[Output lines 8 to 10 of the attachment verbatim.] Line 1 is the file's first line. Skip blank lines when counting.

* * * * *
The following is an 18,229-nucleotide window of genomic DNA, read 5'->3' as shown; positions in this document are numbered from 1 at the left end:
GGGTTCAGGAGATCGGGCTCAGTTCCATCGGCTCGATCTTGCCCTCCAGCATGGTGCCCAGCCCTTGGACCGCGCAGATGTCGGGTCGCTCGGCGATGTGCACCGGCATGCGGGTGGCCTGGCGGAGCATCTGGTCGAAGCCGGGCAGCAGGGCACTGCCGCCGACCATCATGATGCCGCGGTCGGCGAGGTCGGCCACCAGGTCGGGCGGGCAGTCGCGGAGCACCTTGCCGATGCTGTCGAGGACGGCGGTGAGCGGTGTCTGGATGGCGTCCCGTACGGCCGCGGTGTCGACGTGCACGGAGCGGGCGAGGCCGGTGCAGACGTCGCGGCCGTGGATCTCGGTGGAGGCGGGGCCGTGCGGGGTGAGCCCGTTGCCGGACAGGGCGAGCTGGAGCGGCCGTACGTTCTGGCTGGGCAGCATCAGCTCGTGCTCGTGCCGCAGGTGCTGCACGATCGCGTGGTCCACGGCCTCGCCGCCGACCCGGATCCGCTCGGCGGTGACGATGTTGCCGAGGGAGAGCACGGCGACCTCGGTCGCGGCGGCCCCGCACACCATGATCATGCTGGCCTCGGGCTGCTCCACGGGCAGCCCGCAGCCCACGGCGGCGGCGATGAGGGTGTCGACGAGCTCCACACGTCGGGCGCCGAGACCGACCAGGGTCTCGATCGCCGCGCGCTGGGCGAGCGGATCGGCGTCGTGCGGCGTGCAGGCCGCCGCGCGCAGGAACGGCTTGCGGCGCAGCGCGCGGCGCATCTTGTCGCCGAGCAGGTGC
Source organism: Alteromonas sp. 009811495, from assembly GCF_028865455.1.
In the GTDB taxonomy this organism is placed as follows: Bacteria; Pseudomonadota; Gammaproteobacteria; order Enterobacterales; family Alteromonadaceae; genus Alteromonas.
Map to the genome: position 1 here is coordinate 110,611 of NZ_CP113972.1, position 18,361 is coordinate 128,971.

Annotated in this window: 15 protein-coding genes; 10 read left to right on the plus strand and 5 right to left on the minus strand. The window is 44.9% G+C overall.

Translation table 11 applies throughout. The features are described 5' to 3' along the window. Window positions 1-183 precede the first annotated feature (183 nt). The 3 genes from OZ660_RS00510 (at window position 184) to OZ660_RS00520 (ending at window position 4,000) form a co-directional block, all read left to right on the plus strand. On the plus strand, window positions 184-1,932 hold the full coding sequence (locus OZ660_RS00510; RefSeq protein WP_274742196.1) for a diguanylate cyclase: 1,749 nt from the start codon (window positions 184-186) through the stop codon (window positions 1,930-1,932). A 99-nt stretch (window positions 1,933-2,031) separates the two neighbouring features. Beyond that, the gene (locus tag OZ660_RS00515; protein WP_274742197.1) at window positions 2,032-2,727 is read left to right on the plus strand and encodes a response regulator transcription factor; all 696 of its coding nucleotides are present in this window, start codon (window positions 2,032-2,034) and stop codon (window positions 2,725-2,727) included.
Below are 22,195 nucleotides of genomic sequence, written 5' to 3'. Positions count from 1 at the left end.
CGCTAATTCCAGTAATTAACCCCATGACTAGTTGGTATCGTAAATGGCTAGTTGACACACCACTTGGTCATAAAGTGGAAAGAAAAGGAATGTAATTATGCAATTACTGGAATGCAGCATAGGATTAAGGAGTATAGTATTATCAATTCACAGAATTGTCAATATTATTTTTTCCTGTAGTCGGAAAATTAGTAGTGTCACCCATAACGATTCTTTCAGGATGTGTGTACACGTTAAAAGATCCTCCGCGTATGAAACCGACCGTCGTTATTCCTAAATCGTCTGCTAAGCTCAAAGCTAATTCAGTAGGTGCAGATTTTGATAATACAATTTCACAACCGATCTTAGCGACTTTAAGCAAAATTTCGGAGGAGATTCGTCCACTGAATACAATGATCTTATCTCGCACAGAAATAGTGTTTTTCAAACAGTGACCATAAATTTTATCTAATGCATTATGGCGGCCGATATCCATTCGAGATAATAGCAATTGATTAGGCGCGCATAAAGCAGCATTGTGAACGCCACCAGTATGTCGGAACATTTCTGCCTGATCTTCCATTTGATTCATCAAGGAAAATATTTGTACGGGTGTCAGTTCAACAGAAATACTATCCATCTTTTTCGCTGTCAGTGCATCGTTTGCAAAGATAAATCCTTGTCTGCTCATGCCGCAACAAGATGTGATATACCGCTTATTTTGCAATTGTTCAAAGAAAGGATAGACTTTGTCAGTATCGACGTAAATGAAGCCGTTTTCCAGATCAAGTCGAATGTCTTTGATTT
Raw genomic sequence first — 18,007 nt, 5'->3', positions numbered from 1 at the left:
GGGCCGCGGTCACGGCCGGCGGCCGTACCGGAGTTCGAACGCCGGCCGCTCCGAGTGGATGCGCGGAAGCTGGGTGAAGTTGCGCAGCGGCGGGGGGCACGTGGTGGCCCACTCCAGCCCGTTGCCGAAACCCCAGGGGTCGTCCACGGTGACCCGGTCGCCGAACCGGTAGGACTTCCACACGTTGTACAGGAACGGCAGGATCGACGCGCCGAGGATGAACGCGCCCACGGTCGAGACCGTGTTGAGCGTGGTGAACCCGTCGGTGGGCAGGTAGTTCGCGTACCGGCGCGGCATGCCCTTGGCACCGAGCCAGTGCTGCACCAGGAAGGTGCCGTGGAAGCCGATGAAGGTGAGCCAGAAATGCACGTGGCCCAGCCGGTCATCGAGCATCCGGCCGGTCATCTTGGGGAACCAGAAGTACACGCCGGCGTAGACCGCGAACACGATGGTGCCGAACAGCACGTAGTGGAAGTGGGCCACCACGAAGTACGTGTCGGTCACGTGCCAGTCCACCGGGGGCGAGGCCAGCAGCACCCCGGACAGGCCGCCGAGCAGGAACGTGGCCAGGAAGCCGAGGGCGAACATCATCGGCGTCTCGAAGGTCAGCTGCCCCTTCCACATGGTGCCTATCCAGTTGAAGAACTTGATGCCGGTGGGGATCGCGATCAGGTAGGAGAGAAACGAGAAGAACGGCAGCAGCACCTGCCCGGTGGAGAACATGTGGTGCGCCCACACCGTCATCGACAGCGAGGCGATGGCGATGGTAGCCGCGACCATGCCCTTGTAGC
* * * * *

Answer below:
Below are 22,195 nucleotides of genomic sequence, written 5' to 3'. Positions count from 1 at the left end.
CGCTAATTCCAGTAATTAACCCCATGACTAGTTGGTATCGTAAATGGCTAGTTGACACACCACTTGGTCATAAAGTGGAAAGAAAAGGAATGTAATTATGCAATTACTGGAATGCAGCATAGGATTAAGGAGTATAGTATTATCAATTCACAGAATTGTCAATATTATTTTTTCCTGTAGTCGGAAAATTAGTAGTGTCACCCATAACGATTCTTTCAGGATGTGTGTACACGTTAAAAGATCCTCCGCGTATGAAACCGACCGTCGTTATTCCTAAATCGTCTGCTAAGCTCAAAGCTAATTCAGTAGGTGCAGATTTTGATAATACAATTTCACAACCGATCTTAGCGACTTTAAGCAAAATTTCGGAGGAGATTCGTCCACTGAATACAATGATCTTATCTCGCACAGAAATAGTGTTTTTCAAACAGTGACCATAAATTTTATCTAATGCATTATGGCGGCCGATATCCATTCGAGATAATAGCAATTGATTAGGCGCGCATAAAGCAGCATTGTGAACGCCACCAGTATGTCGGAACATTTCTGCCTGATCTTCCATTTGATTCATCAAGGAAAATATTTGTACGGGTGTCAGTTCAACAGAAATACTATCCATCTTTTTCGCTGTCAGTGCATCGTTTGCAAAGATAAATCCTTGTCTGCTCATGCCGCAACAAGATGTGATATACCGCTTATTTTGCAATTGTTCAAAGAAAGGATAGACTTTGTCAGTATCGACGTAAATGAAGCCGTTTTCCAGATCAAGTCGAATGTCTTTGATTT
Raw genomic sequence first — 18,007 nt, 5'->3', positions numbered from 1 at the left: